I wanted to list some tips, characteristics, fixes etc that the typical hombrewer can use for identifying and fixing their own brews.


1)Astringency-raw grainlikeflavor, dry, puckerlike sensation like grape skins/tannins


1)Alkalinbe or high sulfate water, stems or skins of fruit, occurs more with often with 6 row malts


Excess Trub
Poor Hop Break (improper boiling)
Sparge Water Temp too high (over 175F), Oxidize hot wort

1)Aging reduces astringency

2)Bitter-Sensation perceived on roof of mouth or back of tounge-think hops
2)Black and roasted malts and grains, lotsa hops, and alkaline water can draw bitter components from grains

2)Long rolling boil will create more hop bitterness. High fermentation temps and quick fermentations will decrease bitterness of hops
2)Filtration decreases bitterness

2)Aging/oxidation decreases bitterness
3)Body-Sensation of viscosity:thick(full bodied) or thin(light bodied) beers
3)Full-Use of malto dextrin, dextrinous malts, lactose, crystal malt, carmel malt, cara pils
Thn-use of highly fermentable malt and other sugars (corn sugar, honey, etc), or use of enzymes that break down carbohydrates in mash.
3) Full-high temp mash (158F ish)
Thin-Low temp mash (150F ish)

3) Thin-Aged beers will lose body.
Infections (yeast of bacteria) will break down carbohydrates.

4) Clarity-clear beer!
4) High-use of protein reducing enzymes (papain)
Low-All malt beers have higher likelihood of chill haze due to proteins than adjunct beers
Low-Use of wheat malt or unmalted barley can increase chill haze.
Low-Infection (wild yeast or bactierial) can cause cloudy beer.
High-Use of polyclar or active silica gel
4)Low-Overmilling/ginding grain
High-Long vigorous boil and proper cooling

4)Low-bactieria from dirty plasic equipment-especially siphon hoses, scratched fermenter etc
High-filtration can help clear beer

4)High-bottle condition ice cold can clear beer with time
Low-dirty bottles can cause infection/haze

5)Degree of carbonation

5)High-Wild yeast/bacterial infection will cause overcarbonation and gushing as they break down carbohydrates left in finished beer
High-over priming
Note: High iron content will cause gushing. Malts containing Fusarium (mold) from wet harvesting of barley causes gushing. Precipitates of excess salts in bottle cause gushing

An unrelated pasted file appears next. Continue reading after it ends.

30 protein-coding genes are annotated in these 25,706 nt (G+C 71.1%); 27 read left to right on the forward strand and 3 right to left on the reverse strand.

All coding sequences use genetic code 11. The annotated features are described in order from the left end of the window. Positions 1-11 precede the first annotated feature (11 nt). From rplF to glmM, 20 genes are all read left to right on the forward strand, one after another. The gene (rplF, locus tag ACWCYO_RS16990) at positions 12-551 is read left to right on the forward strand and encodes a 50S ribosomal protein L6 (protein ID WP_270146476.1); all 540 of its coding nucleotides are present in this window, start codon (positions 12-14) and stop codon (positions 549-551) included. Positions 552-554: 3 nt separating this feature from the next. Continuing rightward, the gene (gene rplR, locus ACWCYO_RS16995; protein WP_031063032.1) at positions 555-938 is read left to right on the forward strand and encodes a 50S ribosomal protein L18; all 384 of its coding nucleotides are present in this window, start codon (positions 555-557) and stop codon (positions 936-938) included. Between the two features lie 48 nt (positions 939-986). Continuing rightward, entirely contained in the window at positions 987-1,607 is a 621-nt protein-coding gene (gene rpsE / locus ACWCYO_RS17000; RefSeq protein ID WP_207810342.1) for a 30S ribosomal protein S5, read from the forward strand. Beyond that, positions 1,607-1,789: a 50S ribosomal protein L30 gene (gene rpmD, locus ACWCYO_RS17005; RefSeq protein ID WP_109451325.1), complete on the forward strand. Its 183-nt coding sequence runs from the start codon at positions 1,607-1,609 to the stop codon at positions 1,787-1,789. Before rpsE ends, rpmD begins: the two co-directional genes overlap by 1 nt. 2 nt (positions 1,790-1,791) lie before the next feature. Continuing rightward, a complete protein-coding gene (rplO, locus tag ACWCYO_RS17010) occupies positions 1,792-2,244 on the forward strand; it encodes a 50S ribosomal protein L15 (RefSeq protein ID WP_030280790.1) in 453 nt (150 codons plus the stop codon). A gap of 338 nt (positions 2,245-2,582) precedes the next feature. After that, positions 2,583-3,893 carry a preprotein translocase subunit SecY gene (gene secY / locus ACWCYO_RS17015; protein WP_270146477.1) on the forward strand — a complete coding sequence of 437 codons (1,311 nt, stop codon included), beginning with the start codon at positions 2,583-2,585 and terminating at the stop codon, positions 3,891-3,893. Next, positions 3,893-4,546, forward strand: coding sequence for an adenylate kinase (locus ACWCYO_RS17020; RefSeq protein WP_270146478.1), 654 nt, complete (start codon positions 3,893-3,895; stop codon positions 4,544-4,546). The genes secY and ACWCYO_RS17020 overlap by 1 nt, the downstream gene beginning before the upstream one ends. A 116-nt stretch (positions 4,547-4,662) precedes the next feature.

5)Low-colder temps inhibit ale yeast
Low-long lagered beer may not have enough viable yeast for bottle condition (carbonating) properly. (Bottle first, then lager)
5)High-unsanitary equipment can introduce bacteria at bottling time causing overcarbonation
Uneven-pour priming sugar into bottling bucket FIRST, then transfer beer into bucket, for even sugar distribution
5)High-unsanitary bottles cause infection and gushing
High-Overpriming kegs; sugar prime kegs at 1/3 rate of bottle condition
Low-improper seal on bottle cap
6) Diacetyl-Butter or butterscotch flavor

6)High-unhealthy, non-floculating yeast
High-not enough nitrogen based yeast nutrient in wort
High-not enough oxygen in wort when pitching yeast
High-bacterial contamination
High/Low-yeast selection will influence production of diacetyl
high-excessive use of adjucts like corn or rice, deficient in amino acid (soluble nitrogen based nutrient)
6)High-chilling fermentation too soon
High-high temp iinitial fermentation
High-premature fining takes yeast out of suspension too soon
Low-agitated extended fermentation
Low-high temperature during extended fermentation

6) High-bacteria from equipment
High/low-configuration and size of fermentation vessel will influence production

7) DMS or Diemethylsulfide-cooked cabbage or sweet corn-like

7) High- the moisture content of malt used is high, 6 row varieties especially
High-Bacterial contamination of wort
Low-use ofEnglish 2-row malt
High-Under pitching of yeast (lag time)
High-Bacterially infected yeast slurry
7)Low-Longer boil will diminish DMS
High-Oversparging at low temps (especially below 160F)